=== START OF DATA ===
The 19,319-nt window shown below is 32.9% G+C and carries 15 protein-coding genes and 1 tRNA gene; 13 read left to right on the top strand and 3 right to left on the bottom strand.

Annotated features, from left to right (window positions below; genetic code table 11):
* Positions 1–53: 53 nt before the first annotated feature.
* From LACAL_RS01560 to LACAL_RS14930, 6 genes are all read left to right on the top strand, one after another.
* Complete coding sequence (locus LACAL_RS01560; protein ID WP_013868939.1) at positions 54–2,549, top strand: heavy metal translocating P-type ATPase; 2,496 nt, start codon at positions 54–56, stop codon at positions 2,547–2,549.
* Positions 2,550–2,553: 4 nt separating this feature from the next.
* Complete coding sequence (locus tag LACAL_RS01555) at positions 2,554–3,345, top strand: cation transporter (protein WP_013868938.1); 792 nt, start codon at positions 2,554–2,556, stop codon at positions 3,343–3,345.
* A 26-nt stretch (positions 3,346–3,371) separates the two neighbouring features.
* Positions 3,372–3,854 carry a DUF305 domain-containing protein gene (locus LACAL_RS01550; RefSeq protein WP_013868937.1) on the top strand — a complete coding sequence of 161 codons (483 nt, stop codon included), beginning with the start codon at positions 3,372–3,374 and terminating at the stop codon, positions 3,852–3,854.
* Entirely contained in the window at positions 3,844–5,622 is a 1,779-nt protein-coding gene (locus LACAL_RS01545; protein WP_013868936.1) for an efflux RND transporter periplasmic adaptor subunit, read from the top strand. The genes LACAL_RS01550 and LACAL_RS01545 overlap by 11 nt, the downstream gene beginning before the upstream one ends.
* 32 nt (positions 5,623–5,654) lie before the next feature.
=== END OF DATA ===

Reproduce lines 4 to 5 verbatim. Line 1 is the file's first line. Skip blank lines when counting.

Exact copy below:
* From LACAL_RS01560 to LACAL_RS14930, 6 genes are all read left to right on the top strand, one after another.
* Complete coding sequence (locus LACAL_RS01560; protein ID WP_013868939.1) at positions 54–2,549, top strand: heavy metal translocating P-type ATPase; 2,496 nt, start codon at positions 54–56, stop codon at positions 2,547–2,549.